(d). an email with attached digital document is received by the email server 143 from the user's email client.

(e). an email with attached digital document is moved (dragged) from another email folder in the user's email client to the dedicated email folder in that client.

In such cases, the present invention makes use of the conventional email process in which clients automatically report the action to the server, which updates the relevant account. In case the other email folder is linked with the above-mentioned general email server in the network, which is different from the dedicated email server 143, a file transfer must take place from the general email server to the dedicated email server 143 (it is noted that not every email system existing today is suitable for this operation, but many are).

In the latter two cases, the attachment of the email is automatically interpreted by the email server 143 as a digital document to be stored in the Mailbox in storage 142.

The conventional fields of email items may advantageously be used to represent properties of the digital documents and related processing jobs, such as indicated in block 240 of FIG. 2. The processor 141 is programmed to represent at least one of the following properties of a digital document in a field of the email item associated with the digital document:

(a). Owner of the digital document. This may, for example, be inserted in the sender (or receiver) field of the email.

(b). Type of the related document processing job (e.g. print, scan, copy). For example, this may be indicated in the subject field of the email. If the subject field represents more than one property, the job type is preferably the first element (enabling quick identification of digital documents of a same type, for example by sorting on the subject field.)

(c). Title of the digital document. This may also be indicated in the subject field, for example following a description of the job type. The document title may be obtained in many ways. For example for a print job, a name of a file to be printed may be used, a title may be taken from metadata in the document, or the document content may be analyzed for suitable words that may represent the content (e.g. first words, first words in a heading style, etc.). Document analysis itself is known. If the document is not yet in a ‘textual’ form, e.g. when the document is a scan file, first OCR (optical character recognition) techniques may be used. If no title can be found, a default title may be indicated, such as “no title” or “unknown title”.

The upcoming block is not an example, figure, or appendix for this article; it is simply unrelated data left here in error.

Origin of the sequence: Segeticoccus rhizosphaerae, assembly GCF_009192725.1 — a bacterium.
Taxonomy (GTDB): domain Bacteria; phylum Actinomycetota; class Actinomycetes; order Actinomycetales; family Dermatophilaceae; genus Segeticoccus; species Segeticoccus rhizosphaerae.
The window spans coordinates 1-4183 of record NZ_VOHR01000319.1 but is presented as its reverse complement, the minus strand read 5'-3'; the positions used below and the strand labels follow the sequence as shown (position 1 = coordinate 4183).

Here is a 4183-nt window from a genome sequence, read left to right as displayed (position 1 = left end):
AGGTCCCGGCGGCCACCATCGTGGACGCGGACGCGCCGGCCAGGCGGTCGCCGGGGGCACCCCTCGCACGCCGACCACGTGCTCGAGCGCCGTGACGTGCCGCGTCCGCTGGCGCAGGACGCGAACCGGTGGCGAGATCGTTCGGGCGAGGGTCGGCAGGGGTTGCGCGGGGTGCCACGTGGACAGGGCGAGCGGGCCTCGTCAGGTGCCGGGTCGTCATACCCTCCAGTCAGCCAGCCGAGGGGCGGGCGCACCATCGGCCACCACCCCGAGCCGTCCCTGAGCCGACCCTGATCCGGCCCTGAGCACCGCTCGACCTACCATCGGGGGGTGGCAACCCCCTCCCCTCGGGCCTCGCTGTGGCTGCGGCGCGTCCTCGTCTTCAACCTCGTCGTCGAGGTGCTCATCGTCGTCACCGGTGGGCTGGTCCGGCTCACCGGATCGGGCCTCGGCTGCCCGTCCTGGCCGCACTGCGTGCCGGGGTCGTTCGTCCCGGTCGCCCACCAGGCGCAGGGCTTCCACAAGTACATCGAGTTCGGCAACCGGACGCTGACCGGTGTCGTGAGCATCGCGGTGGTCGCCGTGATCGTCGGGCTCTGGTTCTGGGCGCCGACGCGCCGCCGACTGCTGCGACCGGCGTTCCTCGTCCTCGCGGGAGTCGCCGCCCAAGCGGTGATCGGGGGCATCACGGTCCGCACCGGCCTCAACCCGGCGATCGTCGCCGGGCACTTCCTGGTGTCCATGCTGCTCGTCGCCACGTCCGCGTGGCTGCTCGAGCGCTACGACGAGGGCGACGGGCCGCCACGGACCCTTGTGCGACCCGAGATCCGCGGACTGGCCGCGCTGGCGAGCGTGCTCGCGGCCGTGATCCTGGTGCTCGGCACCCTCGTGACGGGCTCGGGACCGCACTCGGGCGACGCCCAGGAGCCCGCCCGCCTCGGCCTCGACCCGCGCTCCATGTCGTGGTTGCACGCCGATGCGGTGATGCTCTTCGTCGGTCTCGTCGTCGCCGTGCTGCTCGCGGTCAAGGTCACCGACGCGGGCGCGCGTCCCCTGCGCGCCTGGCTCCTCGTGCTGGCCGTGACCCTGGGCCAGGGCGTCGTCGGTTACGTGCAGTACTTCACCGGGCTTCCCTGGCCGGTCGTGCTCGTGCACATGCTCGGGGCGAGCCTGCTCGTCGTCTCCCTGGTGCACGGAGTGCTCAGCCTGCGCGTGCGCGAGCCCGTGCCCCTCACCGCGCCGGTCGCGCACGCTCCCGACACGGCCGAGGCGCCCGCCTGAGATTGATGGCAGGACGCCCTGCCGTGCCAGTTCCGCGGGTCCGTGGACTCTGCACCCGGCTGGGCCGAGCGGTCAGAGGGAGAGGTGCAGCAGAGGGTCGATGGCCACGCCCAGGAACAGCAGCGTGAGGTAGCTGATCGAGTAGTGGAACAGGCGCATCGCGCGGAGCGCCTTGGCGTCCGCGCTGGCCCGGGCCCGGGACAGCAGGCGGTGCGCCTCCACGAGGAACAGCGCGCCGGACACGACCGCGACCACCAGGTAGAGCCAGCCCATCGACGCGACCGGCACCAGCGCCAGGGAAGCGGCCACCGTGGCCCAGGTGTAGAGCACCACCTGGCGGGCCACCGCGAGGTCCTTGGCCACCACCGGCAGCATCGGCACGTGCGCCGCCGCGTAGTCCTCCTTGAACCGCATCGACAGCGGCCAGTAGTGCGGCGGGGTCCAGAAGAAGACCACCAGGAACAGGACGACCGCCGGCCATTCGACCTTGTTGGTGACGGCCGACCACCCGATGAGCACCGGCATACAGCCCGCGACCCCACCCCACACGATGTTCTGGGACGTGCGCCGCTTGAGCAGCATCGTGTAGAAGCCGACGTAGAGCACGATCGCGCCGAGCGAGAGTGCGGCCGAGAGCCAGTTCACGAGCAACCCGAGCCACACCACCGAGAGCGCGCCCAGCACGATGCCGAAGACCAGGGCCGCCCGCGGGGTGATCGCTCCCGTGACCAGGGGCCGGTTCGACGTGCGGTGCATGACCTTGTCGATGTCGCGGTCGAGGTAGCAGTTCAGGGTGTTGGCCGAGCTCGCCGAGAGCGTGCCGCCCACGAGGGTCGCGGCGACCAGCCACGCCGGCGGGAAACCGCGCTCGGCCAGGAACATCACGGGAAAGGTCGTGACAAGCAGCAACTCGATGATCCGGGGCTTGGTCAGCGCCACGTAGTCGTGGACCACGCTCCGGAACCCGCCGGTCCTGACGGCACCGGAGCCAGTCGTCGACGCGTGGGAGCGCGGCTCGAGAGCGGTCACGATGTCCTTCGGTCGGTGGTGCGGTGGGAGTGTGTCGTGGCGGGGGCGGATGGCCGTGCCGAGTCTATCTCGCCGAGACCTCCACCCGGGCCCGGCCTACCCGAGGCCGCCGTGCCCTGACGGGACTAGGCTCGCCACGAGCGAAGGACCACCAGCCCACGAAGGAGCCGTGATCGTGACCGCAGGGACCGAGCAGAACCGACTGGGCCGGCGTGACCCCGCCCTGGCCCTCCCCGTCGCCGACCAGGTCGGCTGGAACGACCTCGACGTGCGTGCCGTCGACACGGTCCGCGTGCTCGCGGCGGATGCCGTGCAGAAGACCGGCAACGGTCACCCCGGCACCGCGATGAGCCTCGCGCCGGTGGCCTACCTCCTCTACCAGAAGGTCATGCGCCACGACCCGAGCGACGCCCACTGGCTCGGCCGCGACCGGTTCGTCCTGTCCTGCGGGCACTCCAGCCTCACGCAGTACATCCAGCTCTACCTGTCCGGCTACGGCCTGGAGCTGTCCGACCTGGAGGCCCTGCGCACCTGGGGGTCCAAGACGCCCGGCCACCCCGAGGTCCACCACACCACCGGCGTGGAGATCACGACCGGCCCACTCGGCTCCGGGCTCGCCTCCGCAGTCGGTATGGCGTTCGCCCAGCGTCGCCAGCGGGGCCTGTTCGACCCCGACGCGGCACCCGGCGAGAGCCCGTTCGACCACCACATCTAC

(d). Representation of content of the document. This may be indicated in the main body of the email. The representation may take any suitable form, such as the first lines or graphical elements of the document, or a thumb-nail representation of a page (e.g. first page) of the document.

(e). The full content of the digital document. This is preferably put in an attachment of the email item. For a print job, this may be a print proof (i.e. actual image that was (or will be) printed). For a scan job, this may be the actual document. Preferred attachment formats are PDF and TIFF, since those are universally used. The document may be in any suitable representation, such as graphical, textual or combined (e.g. shown in a graphical representation as printed/scanned, but selectable as if it was textual). Advantageously, the attachment name may be the same as the document name.